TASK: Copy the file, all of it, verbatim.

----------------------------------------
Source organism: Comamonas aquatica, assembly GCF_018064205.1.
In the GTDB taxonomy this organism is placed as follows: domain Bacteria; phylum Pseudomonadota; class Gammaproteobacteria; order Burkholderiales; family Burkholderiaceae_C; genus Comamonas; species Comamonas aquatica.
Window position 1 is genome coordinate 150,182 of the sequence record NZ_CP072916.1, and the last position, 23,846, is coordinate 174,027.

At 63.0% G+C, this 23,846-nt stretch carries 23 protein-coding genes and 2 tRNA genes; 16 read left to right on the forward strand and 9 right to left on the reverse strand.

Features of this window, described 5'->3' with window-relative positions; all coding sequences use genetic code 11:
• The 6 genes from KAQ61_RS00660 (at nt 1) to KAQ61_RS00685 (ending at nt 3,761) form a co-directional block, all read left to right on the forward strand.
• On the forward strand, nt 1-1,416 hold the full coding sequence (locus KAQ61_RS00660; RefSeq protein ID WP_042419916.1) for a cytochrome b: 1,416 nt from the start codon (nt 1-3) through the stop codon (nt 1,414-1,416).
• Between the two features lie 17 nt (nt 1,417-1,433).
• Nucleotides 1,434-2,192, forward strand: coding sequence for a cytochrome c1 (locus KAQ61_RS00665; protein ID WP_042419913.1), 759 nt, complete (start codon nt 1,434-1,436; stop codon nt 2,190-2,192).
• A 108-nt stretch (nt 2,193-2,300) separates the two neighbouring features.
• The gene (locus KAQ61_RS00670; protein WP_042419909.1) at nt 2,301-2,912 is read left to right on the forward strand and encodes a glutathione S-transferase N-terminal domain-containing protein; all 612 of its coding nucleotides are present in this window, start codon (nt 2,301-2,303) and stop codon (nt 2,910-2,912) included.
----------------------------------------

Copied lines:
Source organism: Comamonas aquatica, assembly GCF_018064205.1.
In the GTDB taxonomy this organism is placed as follows: domain Bacteria; phylum Pseudomonadota; class Gammaproteobacteria; order Burkholderiales; family Burkholderiaceae_C; genus Comamonas; species Comamonas aquatica.
Window position 1 is genome coordinate 150,182 of the sequence record NZ_CP072916.1, and the last position, 23,846, is coordinate 174,027.

At 63.0% G+C, this 23,846-nt stretch carries 23 protein-coding genes and 2 tRNA genes; 16 read left to right on the forward strand and 9 right to left on the reverse strand.

Features of this window, described 5'->3' with window-relative positions; all coding sequences use genetic code 11:
• The 6 genes from KAQ61_RS00660 (at nt 1) to KAQ61_RS00685 (ending at nt 3,761) form a co-directional block, all read left to right on the forward strand.
• On the forward strand, nt 1-1,416 hold the full coding sequence (locus KAQ61_RS00660; RefSeq protein ID WP_042419916.1) for a cytochrome b: 1,416 nt from the start codon (nt 1-3) through the stop codon (nt 1,414-1,416).
• Between the two features lie 17 nt (nt 1,417-1,433).
• Nucleotides 1,434-2,192, forward strand: coding sequence for a cytochrome c1 (locus KAQ61_RS00665; protein ID WP_042419913.1), 759 nt, complete (start codon nt 1,434-1,436; stop codon nt 2,190-2,192).
• A 108-nt stretch (nt 2,193-2,300) separates the two neighbouring features.
• The gene (locus KAQ61_RS00670; protein WP_042419909.1) at nt 2,301-2,912 is read left to right on the forward strand and encodes a glutathione S-transferase N-terminal domain-containing protein; all 612 of its coding nucleotides are present in this window, start codon (nt 2,301-2,303) and stop codon (nt 2,910-2,912) included.